PHOENIX -- Bob Melvin had never heard the story of Dan Otero's circuitous route to the A's organization until a few days ago. Even in the wild world of baseball transactions, it's one for the annals.
Designated for assignment by the Giants on March 26 last year, Otero was claimed on waivers by the New York Yankees. The pitcher grabbed a flight to Tampa, Fla., the next day, but while he was 40,000 feet in the air, the Yankees changed their minds and designated him for assignment.
"I got off the plane and had all these voicemails and text messages that I'd been DFA'd again," Otero said. "I was thinking, 'Now what do I do?' So I sat in Tampa for two days and then the A's claimed me, and I flew back (to Arizona)."
Melvin grimaced as he heard the tale.
"Wow, that's not fair," the manager said. "I hope he at least got the miles."
Nope, but Otero got something better -- a real chance. The A's promptly shipped him to Triple-A Sacramento, where he posted absurd numbers as the River Cats' closer -- 0.99 ERA, 15 saves, one walk in 271/3 innings.
Even with a well-stocked bullpen, those eye-popping numbers earned the 29-year-old right-hander a promotion to Oakland on June 14, even though Melvin wasn't exactly sure how Otero would be used.
"He was the last guy in the bullpen and a guy we were looking at more for length or earlier in games," Melvin recalled.
But from the moment he took the mound with Oakland, Otero was almost as reliable an out machine as he was in Sacramento. Pitching primarily in the sixth and seventh innings, he quickly became a conduit to the late relievers. In 33 games, he posted a 1.38 ERA with just six runs allowed in 39 innings, and he walked just six.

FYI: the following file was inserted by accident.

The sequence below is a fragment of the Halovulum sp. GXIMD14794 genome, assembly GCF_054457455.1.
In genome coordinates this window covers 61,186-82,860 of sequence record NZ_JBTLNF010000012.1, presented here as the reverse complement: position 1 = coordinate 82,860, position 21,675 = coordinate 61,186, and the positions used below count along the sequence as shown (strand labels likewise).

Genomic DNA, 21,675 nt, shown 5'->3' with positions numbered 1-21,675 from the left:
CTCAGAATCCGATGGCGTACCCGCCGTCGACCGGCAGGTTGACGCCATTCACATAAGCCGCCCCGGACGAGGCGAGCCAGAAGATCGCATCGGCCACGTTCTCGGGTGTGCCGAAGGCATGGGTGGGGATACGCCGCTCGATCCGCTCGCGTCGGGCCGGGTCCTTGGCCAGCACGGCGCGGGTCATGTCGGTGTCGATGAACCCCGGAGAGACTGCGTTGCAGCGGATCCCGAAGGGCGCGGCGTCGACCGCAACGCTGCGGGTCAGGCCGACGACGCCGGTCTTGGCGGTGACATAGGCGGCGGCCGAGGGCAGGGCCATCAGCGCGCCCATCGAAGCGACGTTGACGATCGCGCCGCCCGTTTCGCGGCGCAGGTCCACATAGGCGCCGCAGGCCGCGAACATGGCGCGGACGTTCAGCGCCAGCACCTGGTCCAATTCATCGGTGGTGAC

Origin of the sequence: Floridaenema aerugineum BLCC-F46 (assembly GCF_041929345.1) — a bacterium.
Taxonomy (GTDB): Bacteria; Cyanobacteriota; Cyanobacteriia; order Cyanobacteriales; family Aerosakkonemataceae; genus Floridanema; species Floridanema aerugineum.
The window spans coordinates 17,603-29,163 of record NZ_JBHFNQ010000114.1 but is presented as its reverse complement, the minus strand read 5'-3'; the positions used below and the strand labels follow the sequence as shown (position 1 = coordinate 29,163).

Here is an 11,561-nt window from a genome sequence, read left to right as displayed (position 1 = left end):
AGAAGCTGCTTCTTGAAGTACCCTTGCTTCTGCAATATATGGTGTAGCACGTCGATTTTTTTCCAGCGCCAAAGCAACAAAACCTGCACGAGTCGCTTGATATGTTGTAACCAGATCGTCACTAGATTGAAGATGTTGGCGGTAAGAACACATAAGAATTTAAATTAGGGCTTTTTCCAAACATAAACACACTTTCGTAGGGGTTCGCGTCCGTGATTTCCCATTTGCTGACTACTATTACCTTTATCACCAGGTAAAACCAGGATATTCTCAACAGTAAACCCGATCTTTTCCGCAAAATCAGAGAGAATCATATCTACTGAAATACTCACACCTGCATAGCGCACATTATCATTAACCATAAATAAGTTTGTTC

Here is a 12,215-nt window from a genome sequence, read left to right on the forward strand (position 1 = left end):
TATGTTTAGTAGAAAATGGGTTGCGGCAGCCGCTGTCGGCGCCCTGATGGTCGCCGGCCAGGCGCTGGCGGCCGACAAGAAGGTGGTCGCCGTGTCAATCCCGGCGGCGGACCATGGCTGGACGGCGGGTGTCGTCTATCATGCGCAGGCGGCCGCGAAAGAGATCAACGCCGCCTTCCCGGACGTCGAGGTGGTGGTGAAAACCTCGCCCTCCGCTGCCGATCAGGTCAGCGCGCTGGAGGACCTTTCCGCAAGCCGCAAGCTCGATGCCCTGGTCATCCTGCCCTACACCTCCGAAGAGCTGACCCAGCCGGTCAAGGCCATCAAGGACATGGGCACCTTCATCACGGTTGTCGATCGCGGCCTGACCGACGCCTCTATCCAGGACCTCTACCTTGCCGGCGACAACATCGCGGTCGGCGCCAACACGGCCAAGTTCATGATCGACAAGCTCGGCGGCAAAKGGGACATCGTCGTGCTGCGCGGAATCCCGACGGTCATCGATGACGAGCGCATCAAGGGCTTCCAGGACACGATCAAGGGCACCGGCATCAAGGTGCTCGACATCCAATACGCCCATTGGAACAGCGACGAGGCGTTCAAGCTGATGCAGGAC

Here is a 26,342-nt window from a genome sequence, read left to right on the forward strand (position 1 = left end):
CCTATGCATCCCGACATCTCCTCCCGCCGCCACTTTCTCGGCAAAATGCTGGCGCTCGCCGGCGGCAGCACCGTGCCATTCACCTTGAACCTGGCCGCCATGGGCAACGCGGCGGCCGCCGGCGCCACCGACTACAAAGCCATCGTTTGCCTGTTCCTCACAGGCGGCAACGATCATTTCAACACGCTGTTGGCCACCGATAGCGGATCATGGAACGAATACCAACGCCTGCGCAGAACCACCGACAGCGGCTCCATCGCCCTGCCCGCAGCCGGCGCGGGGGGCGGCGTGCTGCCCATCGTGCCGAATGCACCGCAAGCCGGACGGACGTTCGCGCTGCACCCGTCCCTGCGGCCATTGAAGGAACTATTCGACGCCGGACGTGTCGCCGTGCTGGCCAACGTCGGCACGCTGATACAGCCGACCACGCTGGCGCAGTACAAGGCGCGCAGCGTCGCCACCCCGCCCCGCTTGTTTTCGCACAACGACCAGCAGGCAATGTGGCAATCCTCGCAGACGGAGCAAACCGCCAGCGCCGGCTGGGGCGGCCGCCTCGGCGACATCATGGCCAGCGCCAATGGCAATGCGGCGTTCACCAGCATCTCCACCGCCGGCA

Moreover, he didn't allow a single home run with either Sacramento and Oakland, and adding in 121/3 innings he pitched with the Giants in 2012, Otero still hasn't allowed his first major-league homer even though he's thrown 511/3 innings.
In short, he was found money for Oakland, and golden at that. As for Otero, he went from not knowing whether he had any kind of baseball future to pitching in the American League Division Series by year's end. He made appearances in four of the five ALDS games, threw 52/3 innings and didn't allow a run.
"That's what everybody dreams of, right?" Otero said. "It was a very tumultuous beginning to a very gratifying ending, to say the least."
So how does an effective control specialist guy who doesn't give up home runs get designated twice in three days? Otero wishes he had an answer.
"It was hectic," he said. "I wasn't with a team. I was bouncing back and forth. It was tough on my wife, who was pregnant at the time. It was tough on my parents and all the people who have supported me. But you know what? It was a neat experience to go through and now I embrace it, because it gave me a new opportunity. I just never wish it on anybody."
Manager Ned Yost is from Dublin, and he added bullpen coach Doug Henry (Hayward) last season. This year, Dale Sveum (Pinole) was hired as the third base coach and Don Wakamatsu (Hayward) as the bench coach.
All four once played on the legendary E. Bercovich travel team, and Sveum, Henry and Wakamatsu played together. Yost is about 10 years older than his three coaches but is glad to be surrounded by familiar locals.
"It's great, because when we go home, everybody knows how to get to Casper's (hot dogs)," Yost joked.